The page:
One file, the Vista Performance and Reliability Pack, "resolves a number of individual issues which may be affecting some computers running Windows Vista," according to text from Microsoft that accompanies the software.
Among the pack's promised enhancements: improved performance in returning to the desktop from Vista's Photo and Windows Energy screen savers; resolution of an issue that causes Vista to corrupt some AVI files; and faster restoration of the login screen when resuming from hibernate.
The pack also fixes an issue that may cause incorrect display of Internet Explorer pages.
The second file, the Vista Compatibility and Reliability Pack, also offers a number of fixes. Improved visual appearance of games, better networking reliability, increased printer compatibility, and sharper HD-DVD and Blu-Ray playback are among them.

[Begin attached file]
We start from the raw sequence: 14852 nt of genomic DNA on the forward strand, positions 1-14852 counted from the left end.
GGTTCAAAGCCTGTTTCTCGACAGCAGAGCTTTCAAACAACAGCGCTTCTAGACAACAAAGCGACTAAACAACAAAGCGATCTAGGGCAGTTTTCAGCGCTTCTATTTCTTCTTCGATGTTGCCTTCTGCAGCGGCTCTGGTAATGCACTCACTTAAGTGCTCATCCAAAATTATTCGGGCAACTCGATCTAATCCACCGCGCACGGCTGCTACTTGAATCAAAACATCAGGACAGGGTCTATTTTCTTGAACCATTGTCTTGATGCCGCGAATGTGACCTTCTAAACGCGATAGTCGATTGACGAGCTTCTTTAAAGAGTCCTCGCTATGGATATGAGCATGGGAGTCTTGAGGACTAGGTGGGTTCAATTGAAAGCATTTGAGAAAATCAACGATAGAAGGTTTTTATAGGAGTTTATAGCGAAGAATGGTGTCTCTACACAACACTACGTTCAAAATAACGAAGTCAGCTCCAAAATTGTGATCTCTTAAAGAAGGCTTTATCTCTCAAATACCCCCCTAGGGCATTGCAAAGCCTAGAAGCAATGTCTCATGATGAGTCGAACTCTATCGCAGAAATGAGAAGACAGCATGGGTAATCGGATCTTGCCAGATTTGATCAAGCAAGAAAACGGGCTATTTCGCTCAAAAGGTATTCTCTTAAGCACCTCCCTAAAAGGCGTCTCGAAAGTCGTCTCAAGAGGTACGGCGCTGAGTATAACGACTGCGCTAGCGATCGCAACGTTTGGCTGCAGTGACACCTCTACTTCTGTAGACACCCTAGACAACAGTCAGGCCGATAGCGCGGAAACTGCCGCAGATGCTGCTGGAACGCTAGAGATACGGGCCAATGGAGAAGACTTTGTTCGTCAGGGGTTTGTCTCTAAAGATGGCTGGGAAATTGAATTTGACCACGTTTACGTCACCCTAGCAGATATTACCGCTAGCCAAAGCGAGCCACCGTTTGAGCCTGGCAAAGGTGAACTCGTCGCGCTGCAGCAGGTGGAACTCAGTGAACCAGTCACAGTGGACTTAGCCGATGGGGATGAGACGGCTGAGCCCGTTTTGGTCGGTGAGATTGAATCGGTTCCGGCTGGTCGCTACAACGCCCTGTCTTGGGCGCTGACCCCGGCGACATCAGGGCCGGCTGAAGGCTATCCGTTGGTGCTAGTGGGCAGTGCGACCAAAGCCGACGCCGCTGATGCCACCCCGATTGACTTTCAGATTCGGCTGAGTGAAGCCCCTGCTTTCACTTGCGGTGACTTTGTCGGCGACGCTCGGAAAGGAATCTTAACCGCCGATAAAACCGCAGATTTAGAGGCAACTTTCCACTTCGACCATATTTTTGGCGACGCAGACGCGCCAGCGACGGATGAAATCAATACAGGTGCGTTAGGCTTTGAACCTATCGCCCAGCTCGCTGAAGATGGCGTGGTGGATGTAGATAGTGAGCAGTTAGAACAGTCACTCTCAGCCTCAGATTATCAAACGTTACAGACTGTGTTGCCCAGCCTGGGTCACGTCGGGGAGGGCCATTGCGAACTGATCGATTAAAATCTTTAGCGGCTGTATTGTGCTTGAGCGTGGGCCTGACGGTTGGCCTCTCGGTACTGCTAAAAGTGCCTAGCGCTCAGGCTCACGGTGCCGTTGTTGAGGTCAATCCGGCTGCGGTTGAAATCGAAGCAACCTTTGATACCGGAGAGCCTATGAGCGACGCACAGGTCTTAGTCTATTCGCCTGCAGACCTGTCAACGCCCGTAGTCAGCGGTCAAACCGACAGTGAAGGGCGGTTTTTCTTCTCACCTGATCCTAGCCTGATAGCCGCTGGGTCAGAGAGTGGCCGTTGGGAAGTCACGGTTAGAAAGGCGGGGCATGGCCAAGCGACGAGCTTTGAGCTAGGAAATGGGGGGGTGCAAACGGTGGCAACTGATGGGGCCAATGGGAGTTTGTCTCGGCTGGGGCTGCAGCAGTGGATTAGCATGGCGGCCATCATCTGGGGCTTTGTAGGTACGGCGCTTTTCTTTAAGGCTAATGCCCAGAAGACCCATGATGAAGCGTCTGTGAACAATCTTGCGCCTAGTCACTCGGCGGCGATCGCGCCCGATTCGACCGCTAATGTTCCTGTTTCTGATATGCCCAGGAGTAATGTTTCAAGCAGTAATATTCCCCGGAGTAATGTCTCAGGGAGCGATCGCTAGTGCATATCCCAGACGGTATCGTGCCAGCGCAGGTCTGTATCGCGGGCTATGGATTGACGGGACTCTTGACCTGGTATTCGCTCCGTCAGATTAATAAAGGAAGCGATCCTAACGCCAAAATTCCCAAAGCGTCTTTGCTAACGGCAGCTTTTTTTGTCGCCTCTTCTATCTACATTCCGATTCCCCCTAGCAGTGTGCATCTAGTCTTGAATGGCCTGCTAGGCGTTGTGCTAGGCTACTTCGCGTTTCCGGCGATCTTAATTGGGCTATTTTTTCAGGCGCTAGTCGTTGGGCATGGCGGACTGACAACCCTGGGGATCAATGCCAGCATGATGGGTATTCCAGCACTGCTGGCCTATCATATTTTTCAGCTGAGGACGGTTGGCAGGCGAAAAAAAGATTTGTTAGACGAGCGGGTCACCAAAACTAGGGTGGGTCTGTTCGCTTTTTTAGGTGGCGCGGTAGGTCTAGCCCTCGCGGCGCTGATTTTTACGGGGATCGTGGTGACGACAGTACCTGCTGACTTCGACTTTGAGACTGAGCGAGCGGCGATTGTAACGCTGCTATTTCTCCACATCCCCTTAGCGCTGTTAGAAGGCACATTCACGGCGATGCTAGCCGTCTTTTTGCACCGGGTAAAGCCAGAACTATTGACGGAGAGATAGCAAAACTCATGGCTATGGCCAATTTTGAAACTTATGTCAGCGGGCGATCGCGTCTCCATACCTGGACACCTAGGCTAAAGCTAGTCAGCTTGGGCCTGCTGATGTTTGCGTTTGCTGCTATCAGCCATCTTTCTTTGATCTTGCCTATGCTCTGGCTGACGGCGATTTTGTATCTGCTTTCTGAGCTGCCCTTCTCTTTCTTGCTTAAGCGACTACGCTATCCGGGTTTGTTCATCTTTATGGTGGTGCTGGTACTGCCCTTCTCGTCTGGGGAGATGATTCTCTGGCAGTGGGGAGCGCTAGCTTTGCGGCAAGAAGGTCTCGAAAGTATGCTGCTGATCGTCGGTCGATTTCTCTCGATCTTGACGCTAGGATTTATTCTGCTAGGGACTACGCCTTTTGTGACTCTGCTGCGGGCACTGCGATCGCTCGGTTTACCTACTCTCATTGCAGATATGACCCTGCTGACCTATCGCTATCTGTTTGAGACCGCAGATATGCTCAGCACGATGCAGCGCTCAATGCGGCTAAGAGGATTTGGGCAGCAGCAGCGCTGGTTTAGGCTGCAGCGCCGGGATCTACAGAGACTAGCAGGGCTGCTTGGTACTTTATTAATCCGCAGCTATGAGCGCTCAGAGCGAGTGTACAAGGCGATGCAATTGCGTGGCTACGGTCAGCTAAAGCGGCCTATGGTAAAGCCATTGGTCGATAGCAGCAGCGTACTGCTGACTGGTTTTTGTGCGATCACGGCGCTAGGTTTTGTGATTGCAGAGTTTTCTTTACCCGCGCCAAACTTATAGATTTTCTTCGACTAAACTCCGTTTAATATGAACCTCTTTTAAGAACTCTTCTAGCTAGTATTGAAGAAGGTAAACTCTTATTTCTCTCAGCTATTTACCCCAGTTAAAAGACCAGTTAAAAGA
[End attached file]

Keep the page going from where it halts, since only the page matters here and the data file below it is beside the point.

The fixes were offered over the weekend to participants in Microsoft's beta test program for Windows Server 2008, but quickly leaked onto the Internet.
The broad scope of the patches has led a number of Internet bloggers to speculate that they are a precursor to Windows Vista SP1. "Wow, lots of updates rolled into just two hot fixes," gushed a poster on a forum hosted by tech enthusiast site Neowin -- one of the Web sites that posted the leaked files.
To date, Microsoft has denied all reports that Windows Vista SP1 already exists. A spokesmen for the company recently told InformationWeek that Microsoft's official position on Vista SP1 is that it will be released sometime later this year.